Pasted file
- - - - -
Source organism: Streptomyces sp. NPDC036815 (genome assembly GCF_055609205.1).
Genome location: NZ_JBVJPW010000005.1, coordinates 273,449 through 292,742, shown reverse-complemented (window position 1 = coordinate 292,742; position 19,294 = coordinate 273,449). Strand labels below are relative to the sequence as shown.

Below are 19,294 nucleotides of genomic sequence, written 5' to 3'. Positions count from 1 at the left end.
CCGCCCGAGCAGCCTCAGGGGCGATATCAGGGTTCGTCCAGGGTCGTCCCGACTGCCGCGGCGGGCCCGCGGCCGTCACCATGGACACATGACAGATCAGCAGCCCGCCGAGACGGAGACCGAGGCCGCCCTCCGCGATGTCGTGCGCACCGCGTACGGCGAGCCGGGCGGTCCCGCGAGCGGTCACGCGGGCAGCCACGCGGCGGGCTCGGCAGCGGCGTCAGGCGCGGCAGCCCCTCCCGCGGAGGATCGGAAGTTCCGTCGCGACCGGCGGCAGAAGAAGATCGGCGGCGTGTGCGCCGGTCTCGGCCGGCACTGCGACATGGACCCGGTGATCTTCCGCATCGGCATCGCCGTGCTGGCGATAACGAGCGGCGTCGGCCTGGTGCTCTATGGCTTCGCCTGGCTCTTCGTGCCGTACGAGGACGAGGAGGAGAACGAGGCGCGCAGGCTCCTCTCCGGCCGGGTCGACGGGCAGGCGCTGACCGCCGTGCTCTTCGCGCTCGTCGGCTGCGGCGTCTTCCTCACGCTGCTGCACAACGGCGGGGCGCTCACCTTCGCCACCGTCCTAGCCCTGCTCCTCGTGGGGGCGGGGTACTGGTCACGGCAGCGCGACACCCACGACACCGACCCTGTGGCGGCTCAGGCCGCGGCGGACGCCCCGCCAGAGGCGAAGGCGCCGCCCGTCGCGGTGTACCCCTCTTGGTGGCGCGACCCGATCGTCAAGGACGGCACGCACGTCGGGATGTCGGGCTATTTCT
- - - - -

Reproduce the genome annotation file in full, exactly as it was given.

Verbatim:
Source organism: Streptomyces sp. NPDC036815 (genome assembly GCF_055609205.1).
Genome location: NZ_JBVJPW010000005.1, coordinates 273,449 through 292,742, shown reverse-complemented (window position 1 = coordinate 292,742; position 19,294 = coordinate 273,449). Strand labels below are relative to the sequence as shown.

Below are 19,294 nucleotides of genomic sequence, written 5' to 3'. Positions count from 1 at the left end.
CCGCCCGAGCAGCCTCAGGGGCGATATCAGGGTTCGTCCAGGGTCGTCCCGACTGCCGCGGCGGGCCCGCGGCCGTCACCATGGACACATGACAGATCAGCAGCCCGCCGAGACGGAGACCGAGGCCGCCCTCCGCGATGTCGTGCGCACCGCGTACGGCGAGCCGGGCGGTCCCGCGAGCGGTCACGCGGGCAGCCACGCGGCGGGCTCGGCAGCGGCGTCAGGCGCGGCAGCCCCTCCCGCGGAGGATCGGAAGTTCCGTCGCGACCGGCGGCAGAAGAAGATCGGCGGCGTGTGCGCCGGTCTCGGCCGGCACTGCGACATGGACCCGGTGATCTTCCGCATCGGCATCGCCGTGCTGGCGATAACGAGCGGCGTCGGCCTGGTGCTCTATGGCTTCGCCTGGCTCTTCGTGCCGTACGAGGACGAGGAGGAGAACGAGGCGCGCAGGCTCCTCTCCGGCCGGGTCGACGGGCAGGCGCTGACCGCCGTGCTCTTCGCGCTCGTCGGCTGCGGCGTCTTCCTCACGCTGCTGCACAACGGCGGGGCGCTCACCTTCGCCACCGTCCTAGCCCTGCTCCTCGTGGGGGCGGGGTACTGGTCACGGCAGCGCGACACCCACGACACCGACCCTGTGGCGGCTCAGGCCGCGGCGGACGCCCCGCCAGAGGCGAAGGCGCCGCCCGTCGCGGTGTACCCCTCTTGGTGGCGCGACCCGATCGTCAAGGACGGCACGCACGTCGGGATGTCGGGCTATTTCT